Bermuda Grass

Cynodon dactylon

 

Description

Morphology

Perennial, usually short (20-40 cm), with the possibility of reaching 70 cm, rhizomatous and stoloniferous, forming a rather dense lawn. Long stems, lying rooted to the nodes. Short (5-15 cm), thin (2-5 mm), flat, sharp, smooth, or hairy leaves. Hairy ligule. Inflorescence in the shape of fingered ears.
Grain coated in lemma. 0,2 g for 1000 grains.

Geography
It is globally spread: around the Mediterranean basin, in Continental Europe (very cold winters), North America, India, in the tropical regions, and even in Sahara.

Culture

Chemical Composition
In % Water Nitrogen Fat Soluble carbohydrates Fibrous carbohydrates Ashes
Forage: green
Forage: hay
Usage
With the very average food value, the grass is however very resistant to the trampling and grazing of animals. Therefore it is recommended for permanent grassland.
Techniques
Seedlings Period Spacing Depth Amount sown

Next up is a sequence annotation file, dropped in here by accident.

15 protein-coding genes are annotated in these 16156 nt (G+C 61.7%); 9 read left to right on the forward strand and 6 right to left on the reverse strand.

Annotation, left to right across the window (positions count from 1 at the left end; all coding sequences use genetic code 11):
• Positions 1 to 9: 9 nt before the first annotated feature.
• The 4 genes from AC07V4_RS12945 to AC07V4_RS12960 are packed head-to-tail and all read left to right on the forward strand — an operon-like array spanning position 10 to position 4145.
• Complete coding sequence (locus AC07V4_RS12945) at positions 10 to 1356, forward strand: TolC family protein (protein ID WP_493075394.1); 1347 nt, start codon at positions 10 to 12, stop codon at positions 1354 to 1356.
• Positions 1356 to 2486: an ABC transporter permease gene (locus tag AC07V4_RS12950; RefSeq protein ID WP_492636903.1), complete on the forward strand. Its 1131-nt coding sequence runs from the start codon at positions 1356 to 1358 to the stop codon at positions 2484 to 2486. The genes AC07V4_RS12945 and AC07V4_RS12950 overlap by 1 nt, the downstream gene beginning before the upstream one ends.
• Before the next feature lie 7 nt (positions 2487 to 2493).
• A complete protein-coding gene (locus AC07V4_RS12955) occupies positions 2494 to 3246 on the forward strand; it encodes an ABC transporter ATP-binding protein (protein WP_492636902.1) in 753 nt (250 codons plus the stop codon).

In rows – cm – cm – kg/ha

Far from demanding with respect to climatic conditions, it very well tolerates heat and drought, though certain varieties (requiring more water) do not tolerate frost. It has very strong winter dormancy, with plants looking withered. Bermuda Grass is located on low fertility lands where other forage plants are less successful. On fertile lands, Bermuda Grass quickly becomes invasive. These characteristics lead some to treat it as a weed.
It multiplies by division of stumps.

In q/ha In green In hay In grain
Yield 60-120 15-30 1-2

This is in particular the case in Mediterranean countries, where its tolerance to the drought makes it possible to obtain a quality turf without a large consumption of water for irrigation.


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